The Security Council has unanimously voted to extend the UN monitoring mission in Syria for a further 30 days, a day after a resolution that sought to impose sanctions on President Bashar al-Assad's regime was vetoed by China and Russia.
The council envoys had debated competing resolutions aimed at extending the mission in Syria on Friday, with Russia threatening to veto a British proposal on the extension while a rival measure by Pakistan lacked clear support.
The UN mission was deployed as part of UN-Arab League envoy Kofi Annan's peace plan to end the 16-month conflict that has killed thousands.
Its mandate was to expire at midnight on Friday (0400 GMT on Saturday).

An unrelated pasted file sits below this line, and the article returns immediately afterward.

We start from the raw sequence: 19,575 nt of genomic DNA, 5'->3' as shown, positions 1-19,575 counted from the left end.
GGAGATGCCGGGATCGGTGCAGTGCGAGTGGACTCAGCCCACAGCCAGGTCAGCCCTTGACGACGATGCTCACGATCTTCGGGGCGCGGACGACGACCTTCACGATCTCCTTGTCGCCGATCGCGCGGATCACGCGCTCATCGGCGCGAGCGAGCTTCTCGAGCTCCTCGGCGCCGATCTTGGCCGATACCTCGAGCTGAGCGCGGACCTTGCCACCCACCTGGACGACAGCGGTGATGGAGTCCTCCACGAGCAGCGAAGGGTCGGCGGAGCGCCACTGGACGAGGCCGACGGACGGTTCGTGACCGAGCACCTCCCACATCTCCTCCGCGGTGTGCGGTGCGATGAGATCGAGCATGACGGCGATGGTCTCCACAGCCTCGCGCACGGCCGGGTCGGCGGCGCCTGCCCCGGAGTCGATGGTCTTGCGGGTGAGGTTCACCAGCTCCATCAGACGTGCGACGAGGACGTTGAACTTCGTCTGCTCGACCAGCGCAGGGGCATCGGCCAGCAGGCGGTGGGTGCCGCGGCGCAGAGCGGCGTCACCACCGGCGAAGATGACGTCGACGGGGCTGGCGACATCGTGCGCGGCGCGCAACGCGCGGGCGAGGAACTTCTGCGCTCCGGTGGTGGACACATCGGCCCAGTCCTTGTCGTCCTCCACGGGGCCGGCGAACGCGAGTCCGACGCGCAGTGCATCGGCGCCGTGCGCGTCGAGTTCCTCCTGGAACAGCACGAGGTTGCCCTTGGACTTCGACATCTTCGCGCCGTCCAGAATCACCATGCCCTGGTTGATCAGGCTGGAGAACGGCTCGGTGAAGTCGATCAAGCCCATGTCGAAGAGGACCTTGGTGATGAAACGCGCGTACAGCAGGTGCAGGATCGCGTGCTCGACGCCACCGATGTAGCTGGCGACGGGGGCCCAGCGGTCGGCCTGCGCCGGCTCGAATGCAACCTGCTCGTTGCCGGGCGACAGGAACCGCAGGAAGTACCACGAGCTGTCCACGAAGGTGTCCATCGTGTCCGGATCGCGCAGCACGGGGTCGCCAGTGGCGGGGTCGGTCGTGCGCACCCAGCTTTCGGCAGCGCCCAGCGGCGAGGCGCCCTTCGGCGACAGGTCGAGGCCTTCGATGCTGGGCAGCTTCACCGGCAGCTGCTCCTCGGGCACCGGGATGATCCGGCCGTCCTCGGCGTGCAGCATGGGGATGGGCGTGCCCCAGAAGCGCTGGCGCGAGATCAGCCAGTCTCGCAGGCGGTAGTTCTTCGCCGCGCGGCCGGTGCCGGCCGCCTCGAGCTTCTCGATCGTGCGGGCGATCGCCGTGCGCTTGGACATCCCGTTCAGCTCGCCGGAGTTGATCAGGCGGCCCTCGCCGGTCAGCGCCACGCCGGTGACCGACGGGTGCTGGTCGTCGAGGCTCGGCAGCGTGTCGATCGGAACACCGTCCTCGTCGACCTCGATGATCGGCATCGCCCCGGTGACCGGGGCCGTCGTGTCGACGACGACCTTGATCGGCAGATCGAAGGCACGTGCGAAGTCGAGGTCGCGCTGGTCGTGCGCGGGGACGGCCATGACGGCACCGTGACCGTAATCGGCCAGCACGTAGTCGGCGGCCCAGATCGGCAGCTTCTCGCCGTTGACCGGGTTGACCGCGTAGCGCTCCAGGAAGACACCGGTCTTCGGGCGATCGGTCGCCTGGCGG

Russia and China on Thursday vetoed a Western-backed resolution that would have extended the mandate.
The two countries, both Syria's allies, said they could not accept the resolution's call for sanctions against al-Assad's government if it fails to rein in its campaign against a widening rebellion.
Susan Rice, the US ambassador to the UN, had said on Thursday that Washington would "probably" support the British resolution and described the Pakistani resolution as a simple technical rollover.
"We have been clear, we are not supporting a technical rollover," she told reporters.
Li Baodong, China's UN ambassador, said Beijing supported Pakistan's proposal for a technical rollover of the mission for 45 days, which Russia also said it would support.
Russia and China have so far vetoed three different resolutions designed to pressure Assad and halt the 16-month
conflict that has killed thousands.
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|Liaquat Ali Khan|